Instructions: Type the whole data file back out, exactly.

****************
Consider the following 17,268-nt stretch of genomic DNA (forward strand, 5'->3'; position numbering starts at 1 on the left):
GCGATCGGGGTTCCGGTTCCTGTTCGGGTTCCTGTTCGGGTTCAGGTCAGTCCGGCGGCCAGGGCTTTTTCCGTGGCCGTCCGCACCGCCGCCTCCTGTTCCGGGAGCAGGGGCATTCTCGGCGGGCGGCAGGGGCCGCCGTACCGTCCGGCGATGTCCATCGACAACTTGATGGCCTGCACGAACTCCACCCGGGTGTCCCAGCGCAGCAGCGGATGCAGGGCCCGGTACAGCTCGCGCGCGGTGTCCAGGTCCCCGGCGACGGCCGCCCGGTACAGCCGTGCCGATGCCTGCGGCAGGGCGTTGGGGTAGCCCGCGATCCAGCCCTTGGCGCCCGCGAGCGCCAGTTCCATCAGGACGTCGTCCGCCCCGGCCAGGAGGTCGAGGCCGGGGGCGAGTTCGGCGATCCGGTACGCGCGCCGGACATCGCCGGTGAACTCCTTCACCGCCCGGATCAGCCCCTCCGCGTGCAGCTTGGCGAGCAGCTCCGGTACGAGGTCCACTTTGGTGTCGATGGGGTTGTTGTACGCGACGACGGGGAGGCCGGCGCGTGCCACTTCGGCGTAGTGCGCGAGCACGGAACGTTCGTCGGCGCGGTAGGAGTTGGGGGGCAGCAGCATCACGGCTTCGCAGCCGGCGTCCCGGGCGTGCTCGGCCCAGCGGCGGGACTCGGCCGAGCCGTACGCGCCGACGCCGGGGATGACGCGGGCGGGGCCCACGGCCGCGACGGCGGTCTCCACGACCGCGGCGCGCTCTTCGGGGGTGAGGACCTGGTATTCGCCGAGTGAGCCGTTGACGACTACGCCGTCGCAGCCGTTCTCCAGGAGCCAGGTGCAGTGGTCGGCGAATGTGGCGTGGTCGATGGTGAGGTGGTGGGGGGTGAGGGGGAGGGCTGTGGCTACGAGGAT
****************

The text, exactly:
Consider the following 17,268-nt stretch of genomic DNA (forward strand, 5'->3'; position numbering starts at 1 on the left):
GCGATCGGGGTTCCGGTTCCTGTTCGGGTTCCTGTTCGGGTTCAGGTCAGTCCGGCGGCCAGGGCTTTTTCCGTGGCCGTCCGCACCGCCGCCTCCTGTTCCGGGAGCAGGGGCATTCTCGGCGGGCGGCAGGGGCCGCCGTACCGTCCGGCGATGTCCATCGACAACTTGATGGCCTGCACGAACTCCACCCGGGTGTCCCAGCGCAGCAGCGGATGCAGGGCCCGGTACAGCTCGCGCGCGGTGTCCAGGTCCCCGGCGACGGCCGCCCGGTACAGCCGTGCCGATGCCTGCGGCAGGGCGTTGGGGTAGCCCGCGATCCAGCCCTTGGCGCCCGCGAGCGCCAGTTCCATCAGGACGTCGTCCGCCCCGGCCAGGAGGTCGAGGCCGGGGGCGAGTTCGGCGATCCGGTACGCGCGCCGGACATCGCCGGTGAACTCCTTCACCGCCCGGATCAGCCCCTCCGCGTGCAGCTTGGCGAGCAGCTCCGGTACGAGGTCCACTTTGGTGTCGATGGGGTTGTTGTACGCGACGACGGGGAGGCCGGCGCGTGCCACTTCGGCGTAGTGCGCGAGCACGGAACGTTCGTCGGCGCGGTAGGAGTTGGGGGGCAGCAGCATCACGGCTTCGCAGCCGGCGTCCCGGGCGTGCTCGGCCCAGCGGCGGGACTCGGCCGAGCCGTACGCGCCGACGCCGGGGATGACGCGGGCGGGGCCCACGGCCGCGACGGCGGTCTCCACGACCGCGGCGCGCTCTTCGGGGGTGAGGACCTGGTATTCGCCGAGTGAGCCGTTGACGACTACGCCGTCGCAGCCGTTCTCCAGGAGCCAGGTGCAGTGGTCGGCGAATGTGGCGTGGTCGATGGTGAGGTGGTGGGGGGTGAGGGGGAGGGCTGTGGCTACGAGGAT